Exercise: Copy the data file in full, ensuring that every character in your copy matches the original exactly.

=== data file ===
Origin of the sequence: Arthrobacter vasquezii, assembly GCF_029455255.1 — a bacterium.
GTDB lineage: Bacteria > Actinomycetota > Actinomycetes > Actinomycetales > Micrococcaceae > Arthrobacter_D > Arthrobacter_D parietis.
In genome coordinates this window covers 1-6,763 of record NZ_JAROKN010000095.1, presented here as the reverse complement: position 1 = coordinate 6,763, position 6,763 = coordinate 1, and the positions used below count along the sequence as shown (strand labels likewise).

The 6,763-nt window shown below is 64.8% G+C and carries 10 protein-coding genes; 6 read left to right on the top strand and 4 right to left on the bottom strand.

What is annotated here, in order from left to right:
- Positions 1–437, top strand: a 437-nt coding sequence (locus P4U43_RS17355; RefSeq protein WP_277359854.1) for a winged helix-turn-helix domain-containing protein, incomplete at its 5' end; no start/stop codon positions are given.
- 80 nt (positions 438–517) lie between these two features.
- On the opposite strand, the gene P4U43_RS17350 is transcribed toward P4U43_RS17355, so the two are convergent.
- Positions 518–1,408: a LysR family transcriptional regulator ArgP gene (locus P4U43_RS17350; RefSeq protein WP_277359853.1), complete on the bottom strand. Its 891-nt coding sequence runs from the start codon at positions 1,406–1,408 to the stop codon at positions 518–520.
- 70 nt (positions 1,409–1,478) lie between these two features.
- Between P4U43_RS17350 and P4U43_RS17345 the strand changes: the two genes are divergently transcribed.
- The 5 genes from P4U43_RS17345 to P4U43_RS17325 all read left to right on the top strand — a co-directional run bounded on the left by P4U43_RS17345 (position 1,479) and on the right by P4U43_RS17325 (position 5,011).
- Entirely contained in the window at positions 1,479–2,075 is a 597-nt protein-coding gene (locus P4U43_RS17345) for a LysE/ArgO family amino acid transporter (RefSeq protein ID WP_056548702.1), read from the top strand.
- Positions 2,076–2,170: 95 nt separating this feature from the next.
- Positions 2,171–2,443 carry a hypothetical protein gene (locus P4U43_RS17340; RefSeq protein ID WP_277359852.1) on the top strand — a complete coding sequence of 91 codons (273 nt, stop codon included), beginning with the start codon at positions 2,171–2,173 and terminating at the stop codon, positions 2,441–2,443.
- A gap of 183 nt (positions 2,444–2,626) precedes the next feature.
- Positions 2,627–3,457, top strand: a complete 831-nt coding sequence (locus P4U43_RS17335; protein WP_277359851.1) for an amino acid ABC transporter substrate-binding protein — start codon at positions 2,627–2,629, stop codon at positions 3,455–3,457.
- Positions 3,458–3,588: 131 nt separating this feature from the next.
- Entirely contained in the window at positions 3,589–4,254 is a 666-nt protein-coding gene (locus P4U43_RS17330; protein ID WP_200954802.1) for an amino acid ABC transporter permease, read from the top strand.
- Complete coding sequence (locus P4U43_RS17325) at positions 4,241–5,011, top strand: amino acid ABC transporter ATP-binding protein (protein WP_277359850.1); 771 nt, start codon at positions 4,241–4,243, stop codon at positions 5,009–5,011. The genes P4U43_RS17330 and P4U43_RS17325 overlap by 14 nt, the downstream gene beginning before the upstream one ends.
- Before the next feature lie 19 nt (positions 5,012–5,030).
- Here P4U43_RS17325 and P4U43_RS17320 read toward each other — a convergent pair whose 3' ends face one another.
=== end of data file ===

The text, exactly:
Origin of the sequence: Arthrobacter vasquezii, assembly GCF_029455255.1 — a bacterium.
GTDB lineage: Bacteria > Actinomycetota > Actinomycetes > Actinomycetales > Micrococcaceae > Arthrobacter_D > Arthrobacter_D parietis.
In genome coordinates this window covers 1-6,763 of record NZ_JAROKN010000095.1, presented here as the reverse complement: position 1 = coordinate 6,763, position 6,763 = coordinate 1, and the positions used below count along the sequence as shown (strand labels likewise).

The 6,763-nt window shown below is 64.8% G+C and carries 10 protein-coding genes; 6 read left to right on the top strand and 4 right to left on the bottom strand.

What is annotated here, in order from left to right:
- Positions 1–437, top strand: a 437-nt coding sequence (locus P4U43_RS17355; RefSeq protein WP_277359854.1) for a winged helix-turn-helix domain-containing protein, incomplete at its 5' end; no start/stop codon positions are given.
- 80 nt (positions 438–517) lie between these two features.
- On the opposite strand, the gene P4U43_RS17350 is transcribed toward P4U43_RS17355, so the two are convergent.
- Positions 518–1,408: a LysR family transcriptional regulator ArgP gene (locus P4U43_RS17350; RefSeq protein WP_277359853.1), complete on the bottom strand. Its 891-nt coding sequence runs from the start codon at positions 1,406–1,408 to the stop codon at positions 518–520.
- 70 nt (positions 1,409–1,478) lie between these two features.
- Between P4U43_RS17350 and P4U43_RS17345 the strand changes: the two genes are divergently transcribed.
- The 5 genes from P4U43_RS17345 to P4U43_RS17325 all read left to right on the top strand — a co-directional run bounded on the left by P4U43_RS17345 (position 1,479) and on the right by P4U43_RS17325 (position 5,011).
- Entirely contained in the window at positions 1,479–2,075 is a 597-nt protein-coding gene (locus P4U43_RS17345) for a LysE/ArgO family amino acid transporter (RefSeq protein ID WP_056548702.1), read from the top strand.
- Positions 2,076–2,170: 95 nt separating this feature from the next.
- Positions 2,171–2,443 carry a hypothetical protein gene (locus P4U43_RS17340; RefSeq protein ID WP_277359852.1) on the top strand — a complete coding sequence of 91 codons (273 nt, stop codon included), beginning with the start codon at positions 2,171–2,173 and terminating at the stop codon, positions 2,441–2,443.
- A gap of 183 nt (positions 2,444–2,626) precedes the next feature.
- Positions 2,627–3,457, top strand: a complete 831-nt coding sequence (locus P4U43_RS17335; protein WP_277359851.1) for an amino acid ABC transporter substrate-binding protein — start codon at positions 2,627–2,629, stop codon at positions 3,455–3,457.
- Positions 3,458–3,588: 131 nt separating this feature from the next.
- Entirely contained in the window at positions 3,589–4,254 is a 666-nt protein-coding gene (locus P4U43_RS17330; protein ID WP_200954802.1) for an amino acid ABC transporter permease, read from the top strand.
- Complete coding sequence (locus P4U43_RS17325) at positions 4,241–5,011, top strand: amino acid ABC transporter ATP-binding protein (protein WP_277359850.1); 771 nt, start codon at positions 4,241–4,243, stop codon at positions 5,009–5,011. The genes P4U43_RS17330 and P4U43_RS17325 overlap by 14 nt, the downstream gene beginning before the upstream one ends.
- Before the next feature lie 19 nt (positions 5,012–5,030).
- Here P4U43_RS17325 and P4U43_RS17320 read toward each other — a convergent pair whose 3' ends face one another.